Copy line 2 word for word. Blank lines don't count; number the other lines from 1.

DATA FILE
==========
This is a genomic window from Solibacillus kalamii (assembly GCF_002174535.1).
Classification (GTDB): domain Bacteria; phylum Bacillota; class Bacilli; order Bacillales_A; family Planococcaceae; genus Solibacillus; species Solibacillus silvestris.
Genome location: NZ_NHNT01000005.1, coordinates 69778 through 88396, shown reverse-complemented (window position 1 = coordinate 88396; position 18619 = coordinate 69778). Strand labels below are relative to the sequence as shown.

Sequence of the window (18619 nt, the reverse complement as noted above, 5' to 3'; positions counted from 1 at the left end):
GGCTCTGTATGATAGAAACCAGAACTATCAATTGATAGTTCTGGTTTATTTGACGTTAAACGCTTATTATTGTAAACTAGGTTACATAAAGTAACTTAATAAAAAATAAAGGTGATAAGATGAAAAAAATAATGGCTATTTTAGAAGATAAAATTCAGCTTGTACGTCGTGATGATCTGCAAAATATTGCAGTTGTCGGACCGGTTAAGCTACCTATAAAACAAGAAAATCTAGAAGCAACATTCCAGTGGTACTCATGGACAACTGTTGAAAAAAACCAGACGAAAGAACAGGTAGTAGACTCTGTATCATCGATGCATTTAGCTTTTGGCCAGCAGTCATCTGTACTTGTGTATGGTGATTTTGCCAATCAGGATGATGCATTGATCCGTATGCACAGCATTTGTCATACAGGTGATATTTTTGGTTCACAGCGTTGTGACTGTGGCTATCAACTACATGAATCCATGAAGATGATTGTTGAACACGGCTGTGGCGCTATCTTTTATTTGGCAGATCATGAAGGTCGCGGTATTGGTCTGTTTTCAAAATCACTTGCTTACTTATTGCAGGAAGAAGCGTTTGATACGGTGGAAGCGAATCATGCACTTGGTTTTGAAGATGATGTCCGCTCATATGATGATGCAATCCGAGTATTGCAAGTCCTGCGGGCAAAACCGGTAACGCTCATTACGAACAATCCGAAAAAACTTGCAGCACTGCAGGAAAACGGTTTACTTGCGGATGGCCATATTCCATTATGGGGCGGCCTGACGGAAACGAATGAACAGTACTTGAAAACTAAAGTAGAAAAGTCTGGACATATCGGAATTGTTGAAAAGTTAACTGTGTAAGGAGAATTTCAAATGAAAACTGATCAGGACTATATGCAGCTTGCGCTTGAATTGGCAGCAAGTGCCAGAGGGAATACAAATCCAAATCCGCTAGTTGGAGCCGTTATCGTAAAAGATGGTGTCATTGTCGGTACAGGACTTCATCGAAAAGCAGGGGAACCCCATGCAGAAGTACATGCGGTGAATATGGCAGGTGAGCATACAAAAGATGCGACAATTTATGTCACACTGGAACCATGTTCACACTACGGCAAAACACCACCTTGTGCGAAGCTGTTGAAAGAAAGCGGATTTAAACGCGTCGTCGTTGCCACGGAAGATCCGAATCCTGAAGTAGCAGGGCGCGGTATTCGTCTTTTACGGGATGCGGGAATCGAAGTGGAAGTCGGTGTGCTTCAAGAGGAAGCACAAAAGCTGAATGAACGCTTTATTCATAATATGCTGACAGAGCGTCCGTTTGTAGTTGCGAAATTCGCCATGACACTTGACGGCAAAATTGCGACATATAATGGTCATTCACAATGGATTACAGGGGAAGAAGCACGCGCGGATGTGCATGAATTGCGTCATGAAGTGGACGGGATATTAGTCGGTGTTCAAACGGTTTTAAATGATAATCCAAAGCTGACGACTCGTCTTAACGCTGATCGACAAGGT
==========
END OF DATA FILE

Classification (GTDB): domain Bacteria; phylum Bacillota; class Bacilli; order Bacillales_A; family Planococcaceae; genus Solibacillus; species Solibacillus silvestris.